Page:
(NOTE: Also in the Prize Vault is the aforementioned "Number Jumbler"; if the team chooses a predetermined event, a special sound is heard, and one of the players must run over to the Number Jumbler, which randomly flashes numbers from 0 to 5 in a rapid-fire fashion, with the player pressing a button to lock in a number [a la "Press Your Luck"]; depending on what number comes up, the team could receive anywhere from 0 to 5 additional bank cards)

    Now, the team goes over to the Bank Vault with the bank cards they had won. Each card has a code number attached to it, and one (and only one) of the 50 cards up for grabs, if chosen, has a code # which will "break the bank", which begins w/$20,000 in cash and prizes and has an additional $500 and one or two prizes added to it for each day that it is not won (throughout the course of this segment, the host would frequently offer a prize or cash substitute as a "sure thing" in exchange for any remaining bank cards).

    In January of 1986, shortly after Joe Farago took over as host, the format was changed. The "events" bonus round was eliminated, resulting in a change in the scoring system from "seconds" to cash for the maingame, as well as in the structure of the maingame, as follows:

  • Each correct answer in puzzle #1 is worth $100 apiece, as is solving the puzzle.
  • Each correct answer in puzzle #2 is worth $200 apiece, as is solving the puzzle.
  • All subsequent puzzles are played w/no questions; the clues are revealed one at a time, and a correct solution is worth an additional $400.
  • In addition, when a team solves one of the first two puzzles, they recieve a bonus prize (which was theirs to keep, regardless of the game's outcome).

    The first team to accumulate $2,000 or more wins the game, plus 1 bank card, and advances to the bonus round for the chance to win up to 10 additional bank cards. It is played as follows:

    A new puzzle (known as the "Master Puzzle") is shown to the team, w/the clues revealed one at a time. Each time a clue is revealed, it costs the team a number of their potential bank cards (3 of the clues cost 1 card apiece, 2 of them cost 2 cards, and the remaining clue costs 3; these placements are determined at random just before the bonus round is played). Once a team solves the puzzle, they win any remaining cards and go into the Prize Vault for the chance to break the bank.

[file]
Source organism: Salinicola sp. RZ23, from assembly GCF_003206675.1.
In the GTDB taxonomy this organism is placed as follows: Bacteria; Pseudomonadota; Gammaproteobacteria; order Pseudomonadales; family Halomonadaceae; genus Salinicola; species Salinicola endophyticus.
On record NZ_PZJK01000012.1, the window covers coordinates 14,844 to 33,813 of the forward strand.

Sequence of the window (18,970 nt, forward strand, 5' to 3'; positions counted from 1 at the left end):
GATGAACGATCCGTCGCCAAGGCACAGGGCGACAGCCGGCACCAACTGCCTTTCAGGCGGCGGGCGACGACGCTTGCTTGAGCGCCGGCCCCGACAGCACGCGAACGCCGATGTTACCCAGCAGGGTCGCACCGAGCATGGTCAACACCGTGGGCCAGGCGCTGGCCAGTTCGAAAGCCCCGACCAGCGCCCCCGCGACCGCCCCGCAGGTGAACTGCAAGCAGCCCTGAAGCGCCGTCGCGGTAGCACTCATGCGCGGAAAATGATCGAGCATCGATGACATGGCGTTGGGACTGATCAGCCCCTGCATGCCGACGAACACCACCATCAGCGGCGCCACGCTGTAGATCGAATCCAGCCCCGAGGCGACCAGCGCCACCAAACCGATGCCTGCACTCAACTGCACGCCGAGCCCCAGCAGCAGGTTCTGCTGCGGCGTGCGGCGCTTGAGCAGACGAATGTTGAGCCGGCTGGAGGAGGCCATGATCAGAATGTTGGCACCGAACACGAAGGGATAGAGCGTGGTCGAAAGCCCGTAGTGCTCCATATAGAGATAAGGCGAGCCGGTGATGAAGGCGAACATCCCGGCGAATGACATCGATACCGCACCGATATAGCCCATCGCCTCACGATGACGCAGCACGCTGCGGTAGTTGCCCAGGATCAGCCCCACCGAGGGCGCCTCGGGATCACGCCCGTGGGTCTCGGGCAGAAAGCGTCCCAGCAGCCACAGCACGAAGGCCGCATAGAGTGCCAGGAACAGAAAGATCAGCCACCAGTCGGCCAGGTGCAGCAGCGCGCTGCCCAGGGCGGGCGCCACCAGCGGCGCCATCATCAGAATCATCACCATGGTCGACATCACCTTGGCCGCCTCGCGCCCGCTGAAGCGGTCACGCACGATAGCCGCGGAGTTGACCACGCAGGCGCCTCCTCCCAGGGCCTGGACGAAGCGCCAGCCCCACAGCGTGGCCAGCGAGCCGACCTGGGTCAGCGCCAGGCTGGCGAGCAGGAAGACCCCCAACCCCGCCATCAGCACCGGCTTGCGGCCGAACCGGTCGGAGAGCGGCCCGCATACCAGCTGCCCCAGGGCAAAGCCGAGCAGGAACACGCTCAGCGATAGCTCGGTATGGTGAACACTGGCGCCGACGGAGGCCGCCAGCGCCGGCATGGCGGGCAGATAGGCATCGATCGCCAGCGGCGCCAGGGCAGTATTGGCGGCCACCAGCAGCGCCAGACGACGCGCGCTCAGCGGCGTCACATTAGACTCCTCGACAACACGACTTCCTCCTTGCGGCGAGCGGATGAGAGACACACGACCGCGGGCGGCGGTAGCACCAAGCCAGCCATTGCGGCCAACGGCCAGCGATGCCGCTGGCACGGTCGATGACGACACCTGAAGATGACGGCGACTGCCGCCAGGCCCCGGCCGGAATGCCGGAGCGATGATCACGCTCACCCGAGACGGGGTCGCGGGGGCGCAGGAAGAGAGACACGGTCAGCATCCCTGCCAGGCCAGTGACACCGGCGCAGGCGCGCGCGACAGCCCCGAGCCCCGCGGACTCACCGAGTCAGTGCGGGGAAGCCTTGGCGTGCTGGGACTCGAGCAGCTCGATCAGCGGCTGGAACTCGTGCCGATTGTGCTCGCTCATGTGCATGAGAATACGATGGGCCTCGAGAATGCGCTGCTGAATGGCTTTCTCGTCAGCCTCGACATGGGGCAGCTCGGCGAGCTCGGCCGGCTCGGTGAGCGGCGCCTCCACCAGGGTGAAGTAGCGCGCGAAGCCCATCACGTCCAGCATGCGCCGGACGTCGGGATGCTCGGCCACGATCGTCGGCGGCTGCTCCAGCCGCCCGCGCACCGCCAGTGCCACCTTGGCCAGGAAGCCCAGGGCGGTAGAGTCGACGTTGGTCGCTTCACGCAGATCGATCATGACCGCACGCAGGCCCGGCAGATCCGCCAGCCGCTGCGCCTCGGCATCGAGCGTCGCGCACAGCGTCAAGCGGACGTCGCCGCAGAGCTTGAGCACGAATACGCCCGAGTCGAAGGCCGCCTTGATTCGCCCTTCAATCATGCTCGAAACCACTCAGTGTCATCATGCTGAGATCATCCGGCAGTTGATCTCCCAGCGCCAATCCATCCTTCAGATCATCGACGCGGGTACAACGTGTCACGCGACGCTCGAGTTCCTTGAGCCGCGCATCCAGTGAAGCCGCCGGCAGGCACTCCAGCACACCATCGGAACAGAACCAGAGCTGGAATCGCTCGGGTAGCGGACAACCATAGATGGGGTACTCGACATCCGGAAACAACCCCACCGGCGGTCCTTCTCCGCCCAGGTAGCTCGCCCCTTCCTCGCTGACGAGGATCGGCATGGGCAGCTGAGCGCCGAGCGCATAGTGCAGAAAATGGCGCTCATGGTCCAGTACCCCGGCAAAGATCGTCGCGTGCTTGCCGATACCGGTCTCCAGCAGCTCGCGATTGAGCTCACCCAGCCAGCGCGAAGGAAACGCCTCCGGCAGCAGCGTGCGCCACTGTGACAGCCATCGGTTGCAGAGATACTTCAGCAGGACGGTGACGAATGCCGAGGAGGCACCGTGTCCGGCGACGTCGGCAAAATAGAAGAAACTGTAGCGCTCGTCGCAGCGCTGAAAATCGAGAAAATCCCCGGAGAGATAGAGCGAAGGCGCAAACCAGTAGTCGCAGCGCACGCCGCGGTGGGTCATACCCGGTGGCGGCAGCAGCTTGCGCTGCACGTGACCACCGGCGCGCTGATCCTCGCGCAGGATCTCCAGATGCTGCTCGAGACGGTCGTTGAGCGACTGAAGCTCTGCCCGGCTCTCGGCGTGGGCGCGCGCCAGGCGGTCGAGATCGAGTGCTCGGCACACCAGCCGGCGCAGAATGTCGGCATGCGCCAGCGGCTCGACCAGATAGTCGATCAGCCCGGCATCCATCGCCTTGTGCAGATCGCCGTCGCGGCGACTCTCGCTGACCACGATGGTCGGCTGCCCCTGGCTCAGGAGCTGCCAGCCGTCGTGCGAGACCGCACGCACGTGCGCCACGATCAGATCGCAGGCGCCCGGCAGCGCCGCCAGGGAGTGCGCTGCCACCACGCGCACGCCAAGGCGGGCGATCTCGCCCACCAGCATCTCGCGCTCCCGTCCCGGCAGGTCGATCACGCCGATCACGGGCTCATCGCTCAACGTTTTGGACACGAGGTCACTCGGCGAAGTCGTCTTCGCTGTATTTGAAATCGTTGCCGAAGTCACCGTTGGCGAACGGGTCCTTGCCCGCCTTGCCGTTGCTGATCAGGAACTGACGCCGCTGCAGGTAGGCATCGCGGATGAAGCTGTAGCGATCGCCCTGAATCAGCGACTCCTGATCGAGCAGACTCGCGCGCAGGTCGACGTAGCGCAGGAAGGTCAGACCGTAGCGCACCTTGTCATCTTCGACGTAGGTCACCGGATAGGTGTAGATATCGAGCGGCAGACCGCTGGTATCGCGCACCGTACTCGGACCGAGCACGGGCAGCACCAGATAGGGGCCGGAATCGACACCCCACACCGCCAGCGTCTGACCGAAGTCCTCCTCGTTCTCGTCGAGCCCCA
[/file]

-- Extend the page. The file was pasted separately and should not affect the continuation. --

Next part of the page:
There are now 40 bank cards to choose from. This time, each card is worth a prize or cash, except for two:

  • One is the "Bankrupt" card, which immediately ends the round and costs the team whatever they had earned in that bonus round (for this reason, teams were given the option to quit after each card was revealed).
  • The self-explanatory "Break the Bank" card.
  • In both formats, if the championship team won on the next show, they returned to the Prize Vault minus the cards they had chosen the previous day (the exception being during the first format, if a team chose to sell back their bank cards, or quit w/unrevealed cards during the second format; those cards were then returned to the mix on the next show). Additionally, during the "Master Puzzle" era, the Bankrupt card was always part of the mix, even if it was chosen on a previous show.

    Winning teams on BtB remained on the show until they were defeated, broke the bank (following the mid-season format change), or reached/exceeded the $75,000 mark (whichever came first); any winnings in excess of the $75K limit were donated to the contestants' favorite charity by the production company.


    Here's how original host Gene Rayburn (best known as host of one of the all-time best game shows, "Match Game") felt about his hosting stint on BtB, as per his 1996 interview w/my colleague, David Hammett:
    "It was an unfortunate experience. I like doing spontaneous humor, and the producer wanted a big money quiz show; he wanted it to be deadly serious." As a result, Gene was fired after the Dec. 20, 1985 show because "they blamed me for not making it work."

    One of the conditions of Gene's settlement was that his episodes never be rerun; this explains why all repeats seen during BtB's final weeks were from the Joe Farago era, as were those which aired on CBN Cable for a short time in late 1986, following the show's cancellation.

    Following his stint on BtB, Joe Farago went on to become an infomercial host, in addition to guest appearances on several TV series.

    Richard Kline, producer/director of this version of BtB, was the director on the 1970s version of the show, which was produced by Kline's former bosses, Barry and Enright.

    Despite its relatively short run, the BtB format was later exported to France as "La Porte Magique" (The Magic Door), which aired on the now-defunct network La Cinq during 1987-88, and used a set very similar to its American counterpart, as well as the original format (including the maingame's 5-10-20-40-80-100 question structure) for at least part of its run; it continued for another year under the new title "Ali Baba".